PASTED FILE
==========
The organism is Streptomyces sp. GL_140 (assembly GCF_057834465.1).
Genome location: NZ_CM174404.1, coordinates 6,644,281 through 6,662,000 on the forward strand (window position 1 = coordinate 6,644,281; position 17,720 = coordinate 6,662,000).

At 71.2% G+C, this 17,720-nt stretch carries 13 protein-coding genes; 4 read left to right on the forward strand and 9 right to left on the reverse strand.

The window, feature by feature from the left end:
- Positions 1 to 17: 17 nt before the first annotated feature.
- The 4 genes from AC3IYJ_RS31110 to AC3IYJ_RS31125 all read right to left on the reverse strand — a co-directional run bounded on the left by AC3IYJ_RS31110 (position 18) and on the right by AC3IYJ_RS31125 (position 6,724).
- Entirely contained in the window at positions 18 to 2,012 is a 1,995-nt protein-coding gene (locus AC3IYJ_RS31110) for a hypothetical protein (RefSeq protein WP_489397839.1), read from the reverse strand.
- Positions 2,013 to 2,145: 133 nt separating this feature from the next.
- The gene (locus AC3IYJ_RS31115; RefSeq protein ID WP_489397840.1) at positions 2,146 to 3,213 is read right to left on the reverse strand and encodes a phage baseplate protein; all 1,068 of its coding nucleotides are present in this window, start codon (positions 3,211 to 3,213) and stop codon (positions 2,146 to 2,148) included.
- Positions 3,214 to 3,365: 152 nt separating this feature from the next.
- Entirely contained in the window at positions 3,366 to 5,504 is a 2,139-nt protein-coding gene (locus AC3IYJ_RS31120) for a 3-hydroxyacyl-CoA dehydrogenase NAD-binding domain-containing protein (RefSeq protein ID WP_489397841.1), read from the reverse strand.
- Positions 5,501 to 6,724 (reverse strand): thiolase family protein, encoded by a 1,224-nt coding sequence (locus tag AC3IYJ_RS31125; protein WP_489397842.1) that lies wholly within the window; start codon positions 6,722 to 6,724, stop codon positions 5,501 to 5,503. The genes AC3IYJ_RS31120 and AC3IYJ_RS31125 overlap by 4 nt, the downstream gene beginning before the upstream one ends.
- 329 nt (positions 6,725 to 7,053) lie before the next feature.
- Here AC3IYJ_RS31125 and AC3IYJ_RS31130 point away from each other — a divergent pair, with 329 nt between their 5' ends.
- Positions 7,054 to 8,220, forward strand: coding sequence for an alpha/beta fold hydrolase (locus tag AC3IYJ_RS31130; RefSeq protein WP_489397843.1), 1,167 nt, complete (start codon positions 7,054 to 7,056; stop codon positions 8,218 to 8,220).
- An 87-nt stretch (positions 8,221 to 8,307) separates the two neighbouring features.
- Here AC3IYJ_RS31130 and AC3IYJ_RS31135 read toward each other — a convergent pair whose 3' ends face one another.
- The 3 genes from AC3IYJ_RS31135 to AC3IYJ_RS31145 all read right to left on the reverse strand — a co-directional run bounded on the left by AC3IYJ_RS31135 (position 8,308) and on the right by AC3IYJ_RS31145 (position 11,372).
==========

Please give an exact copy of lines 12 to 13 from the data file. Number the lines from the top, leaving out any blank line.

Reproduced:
- Positions 5,501 to 6,724 (reverse strand): thiolase family protein, encoded by a 1,224-nt coding sequence (locus tag AC3IYJ_RS31125; protein WP_489397842.1) that lies wholly within the window; start codon positions 6,722 to 6,724, stop codon positions 5,501 to 5,503. The genes AC3IYJ_RS31120 and AC3IYJ_RS31125 overlap by 4 nt, the downstream gene beginning before the upstream one ends.
- 329 nt (positions 6,725 to 7,053) lie before the next feature.